Weinstein said that two dozen other states — including California, Colorado, West Virginia and Arkansas — have adopted similar legislation without such problems.
Barbara Kauffman, an attorney who has specialized in California family law for 20 years, told ProPublica she couldn’t recall a single, specific case in which parents shared reports to harm each other.
“It has been my experience that parents determined to denigrate each other will do it, in or out of court, in writing or in testimony, with or without a custody evaluation report,” she said.
“With respect to other states, I don’t know how a parent can contest an evaluation they cannot read,” she said. “As a litigator, I know that knowledge is power, and the more information a person has about what a custody evaluator did or did not do, say or consider, the better equipped that person is to address the merits or problems with the evaluation.”
The idea that parents lack the legal right to see and possibly challenge the expert reports strikes many veterans of New York’s family and matrimonial courts as deeply unfair, even dangerous.
While evaluators’ work in custody and child protection cases has been the target of criticism, these practitioners operate without much in the way of vigilant oversight. Indeed, the state office responsible for investigating the work of psychologists said it is unable to explore complaints of misconduct or incompetence involving matters before the courts because the records are sealed.
Here, again, California differs from New York.
In 2014, the California legislature passed a bill authorizing its Department of Consumer Affairs, which regulates licensed psychologists, full access to custody evaluations when their authors are the subject of complaints.
Kim Madsen, an official within the department, told ProPublica her behavioral sciences unit has investigated several complaints, and already moved to discipline one court-appointed psychologist since the law passed.
New York investigators, on the other hand, routinely reject complaints of evaluators. They tell complainants they can’t access the sealed court records that would give them the ability to act.
The implications of a judge’s discretion concerning forensic evaluations can be especially acute for parents in family court. There, many of the parents are unable to pay for private lawyers and not quite poor enough to qualify for lawyers appointed by the court. Often, then, they wind up representing themselves, meaning they may be completely out of luck if they appear before a judge disinclined to share copies of reports with anyone but lawyers.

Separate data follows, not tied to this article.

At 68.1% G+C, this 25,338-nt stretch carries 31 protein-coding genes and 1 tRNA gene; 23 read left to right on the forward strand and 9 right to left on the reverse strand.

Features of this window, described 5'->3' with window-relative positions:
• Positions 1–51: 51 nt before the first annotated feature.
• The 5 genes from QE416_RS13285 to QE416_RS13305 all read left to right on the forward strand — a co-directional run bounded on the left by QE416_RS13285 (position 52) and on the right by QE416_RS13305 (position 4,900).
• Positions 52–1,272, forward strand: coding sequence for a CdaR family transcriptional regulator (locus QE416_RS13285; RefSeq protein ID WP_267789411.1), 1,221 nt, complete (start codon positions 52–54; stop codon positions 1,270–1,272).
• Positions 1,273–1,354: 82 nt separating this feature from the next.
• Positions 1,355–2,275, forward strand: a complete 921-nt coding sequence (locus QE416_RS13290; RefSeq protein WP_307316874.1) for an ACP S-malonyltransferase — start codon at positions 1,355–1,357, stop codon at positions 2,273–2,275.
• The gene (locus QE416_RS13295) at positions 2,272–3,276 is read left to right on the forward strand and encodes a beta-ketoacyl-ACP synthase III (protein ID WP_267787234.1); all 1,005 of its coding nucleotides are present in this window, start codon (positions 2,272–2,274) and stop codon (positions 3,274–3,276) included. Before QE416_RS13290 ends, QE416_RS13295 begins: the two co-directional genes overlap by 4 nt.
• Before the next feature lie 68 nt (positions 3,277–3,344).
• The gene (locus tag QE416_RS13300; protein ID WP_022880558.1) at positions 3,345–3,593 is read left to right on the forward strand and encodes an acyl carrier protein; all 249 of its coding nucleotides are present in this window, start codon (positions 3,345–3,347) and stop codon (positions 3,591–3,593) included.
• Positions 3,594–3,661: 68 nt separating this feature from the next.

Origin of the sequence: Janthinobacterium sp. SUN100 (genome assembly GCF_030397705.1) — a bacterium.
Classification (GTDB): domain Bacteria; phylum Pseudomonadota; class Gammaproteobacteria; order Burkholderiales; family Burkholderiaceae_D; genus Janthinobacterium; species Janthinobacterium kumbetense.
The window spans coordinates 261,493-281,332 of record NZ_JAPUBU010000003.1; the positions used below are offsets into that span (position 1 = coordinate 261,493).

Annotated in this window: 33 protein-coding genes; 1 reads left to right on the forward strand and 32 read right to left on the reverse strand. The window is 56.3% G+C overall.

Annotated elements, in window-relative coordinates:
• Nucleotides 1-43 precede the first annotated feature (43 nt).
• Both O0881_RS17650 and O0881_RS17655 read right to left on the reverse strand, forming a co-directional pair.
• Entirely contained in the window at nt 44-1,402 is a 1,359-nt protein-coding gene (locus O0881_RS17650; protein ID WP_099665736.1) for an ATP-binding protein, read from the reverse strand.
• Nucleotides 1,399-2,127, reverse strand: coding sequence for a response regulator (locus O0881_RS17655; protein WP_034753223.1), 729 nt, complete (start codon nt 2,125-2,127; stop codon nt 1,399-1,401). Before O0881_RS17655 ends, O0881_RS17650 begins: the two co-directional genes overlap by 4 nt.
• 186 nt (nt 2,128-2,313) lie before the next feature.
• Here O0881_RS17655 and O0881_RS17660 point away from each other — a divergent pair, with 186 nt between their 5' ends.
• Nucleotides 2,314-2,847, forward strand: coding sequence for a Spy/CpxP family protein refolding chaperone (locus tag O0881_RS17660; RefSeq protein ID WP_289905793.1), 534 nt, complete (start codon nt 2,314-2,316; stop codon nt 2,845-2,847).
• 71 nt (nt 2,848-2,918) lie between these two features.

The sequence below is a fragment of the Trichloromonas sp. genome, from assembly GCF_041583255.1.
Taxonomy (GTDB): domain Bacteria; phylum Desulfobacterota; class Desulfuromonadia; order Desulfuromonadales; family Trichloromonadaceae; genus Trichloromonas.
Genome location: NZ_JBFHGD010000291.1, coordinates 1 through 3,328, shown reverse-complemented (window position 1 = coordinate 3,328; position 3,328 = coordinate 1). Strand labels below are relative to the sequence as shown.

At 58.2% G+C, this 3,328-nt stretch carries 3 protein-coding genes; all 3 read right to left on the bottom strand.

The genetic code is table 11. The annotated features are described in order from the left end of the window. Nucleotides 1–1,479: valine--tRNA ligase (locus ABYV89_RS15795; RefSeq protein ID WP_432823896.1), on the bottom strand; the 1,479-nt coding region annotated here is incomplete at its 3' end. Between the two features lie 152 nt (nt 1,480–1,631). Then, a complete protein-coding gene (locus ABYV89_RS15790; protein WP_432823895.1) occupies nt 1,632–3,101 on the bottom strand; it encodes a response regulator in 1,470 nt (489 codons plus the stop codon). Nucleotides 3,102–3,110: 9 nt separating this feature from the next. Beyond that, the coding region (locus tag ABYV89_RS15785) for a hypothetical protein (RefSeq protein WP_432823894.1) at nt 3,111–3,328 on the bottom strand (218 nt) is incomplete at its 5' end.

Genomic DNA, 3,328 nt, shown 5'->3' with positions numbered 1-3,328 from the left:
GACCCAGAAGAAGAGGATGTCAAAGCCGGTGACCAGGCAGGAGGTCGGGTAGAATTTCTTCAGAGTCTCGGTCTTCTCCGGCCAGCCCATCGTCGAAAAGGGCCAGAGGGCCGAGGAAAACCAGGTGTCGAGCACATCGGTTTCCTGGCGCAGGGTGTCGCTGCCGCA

Emma Ketteringham helps represent poor parents in child protection cases as managing director of the Bronx Defenders. She said she has fought the courts on this subject.
“There is no law that says a parent or respondent cannot see their mental health evaluation. Despite there being no law, there is a common understanding that parents don’t have a right to them,” she said. “We have pressed on this issue and refused to deny our clients their evaluations or show them copies if they ask for them.”
Weinstein is trying to change that, but her proposal must compete with another. It’s from the Matrimonial Practice Advisory and Rules Committee, which reports annually to New York Chief Administrative Judge Lawrence K. Marks. The committee’s proposal would require all courts throughout the state to allow parents to see the reports, although under strict conditions.
The committee suggested permitting the parents to read the reports in the offices of their attorneys, or in some other unspecified “location,” where they can “make notes about the report.”
Weinstein sees this as a step backward.
“This seems to be more restrictive,” Weinstein said of the proposal. “Often a pro se litigant is working a low-paying job and has other child care responsibilities. To have to go to court and sit there and take notes and not get a copy of it would make things very difficult.”
After nearly four decades in the legislature, Weinstein is used to seeing these battles drag out, recalling that it took nearly two decades to get a measure passed expanding access to orders of protection in family court. But the need for this particular bill still feels urgent.
“This is evidence used to make important decisions. In a criminal trial you ultimately have access to evidence,” she said. “So we’re talking about a person’s liberty or the future of a child’s life. I’m not sure how different that is.”